Maintain risk-free foreign debt limit: Bangladesh PM Hasina directs officials after Sri Lanka announces debt defaults
The crisis in Sri Lanka has sparked a debate in several countries in the region about the sustainability of their foreign debts, much of it coming from China
Against the backdrop of Sri Lanka's economic disaster, Sheikh Hasina, Bangladesh’s prime minister, took a review of the country’s economy and microeconomic indicators at a high-level meeting and directed officials to maintain a risk-free foreign debt limit, amid the rising prices of essential commodities.
At the meeting Tuesday, Hasina was given a detailed briefing on "offshore tax amnesty" and a "review of Bangladesh's macroeconomy against the backdrop of Sri Lankan economic crisis," according to an official statement issued by her office.
Faced with an unprecedented economic crisis for months, Sri Lanka on Tuesday announced its plan to temporarily default on all its external debt obligations, totaling around $51 billion. The crisis in Sri Lanka has sparked a debate in several countries in the region about the sustainability of their foreign debts, much of it coming from China.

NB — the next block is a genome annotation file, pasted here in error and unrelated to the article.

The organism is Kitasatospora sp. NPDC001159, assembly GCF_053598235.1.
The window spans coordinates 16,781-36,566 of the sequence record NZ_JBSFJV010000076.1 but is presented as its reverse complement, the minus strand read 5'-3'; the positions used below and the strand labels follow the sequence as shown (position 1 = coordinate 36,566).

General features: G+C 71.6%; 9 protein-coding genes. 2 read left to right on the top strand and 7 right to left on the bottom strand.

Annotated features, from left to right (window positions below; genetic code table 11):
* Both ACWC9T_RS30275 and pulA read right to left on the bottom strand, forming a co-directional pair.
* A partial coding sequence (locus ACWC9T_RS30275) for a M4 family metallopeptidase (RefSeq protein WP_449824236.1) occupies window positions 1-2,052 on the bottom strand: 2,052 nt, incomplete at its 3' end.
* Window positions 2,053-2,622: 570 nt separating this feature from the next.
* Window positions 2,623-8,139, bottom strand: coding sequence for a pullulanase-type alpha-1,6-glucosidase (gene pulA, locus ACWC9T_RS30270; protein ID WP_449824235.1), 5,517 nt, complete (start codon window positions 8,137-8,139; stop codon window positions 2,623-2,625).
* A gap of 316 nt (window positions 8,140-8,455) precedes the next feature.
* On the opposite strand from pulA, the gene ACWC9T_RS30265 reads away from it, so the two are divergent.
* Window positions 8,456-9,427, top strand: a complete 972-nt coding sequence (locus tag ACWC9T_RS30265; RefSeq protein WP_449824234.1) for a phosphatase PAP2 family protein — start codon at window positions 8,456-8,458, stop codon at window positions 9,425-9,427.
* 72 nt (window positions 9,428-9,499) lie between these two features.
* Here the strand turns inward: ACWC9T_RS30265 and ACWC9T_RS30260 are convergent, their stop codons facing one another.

Bangladesh, with its resilient economy, is still positioned very well to cope with the present challenges.
After the meeting on Tuesday, the government ruled out any medium and long risks in the repayment of foreign loans. “Almost all the indices indicate that the economy of Bangladesh is relatively stable,” the statement said.
However, the authorities said special emphasis would be given to the implementation of an integrated revenue policy and monetary policy to control inflation in the domestic market in the context of the abnormal price spiral of fuel, food products, and other items in the international market.
"The situation in Bangladesh is not comparable with that of Sri Lanka but we must remain wary and take lessons from them," Mustafizur Rahman, a fellow at the Centre for Policy Dialogue (CPD), an independent Bangladeshi think tank, said. On Sri Lanka, he said, Colombo failed to complete its mega projects.
The CPD, in a set of recommendations released on Tuesday, asked the government should prioritize reining in the rising prices of essentials. Continuing subsidies in fertilizer, agriculture, and remittances are also among other measures. Other experts also suggested avoiding unnecessary big-ticket projects, thus reducing the government’s annual expenditure.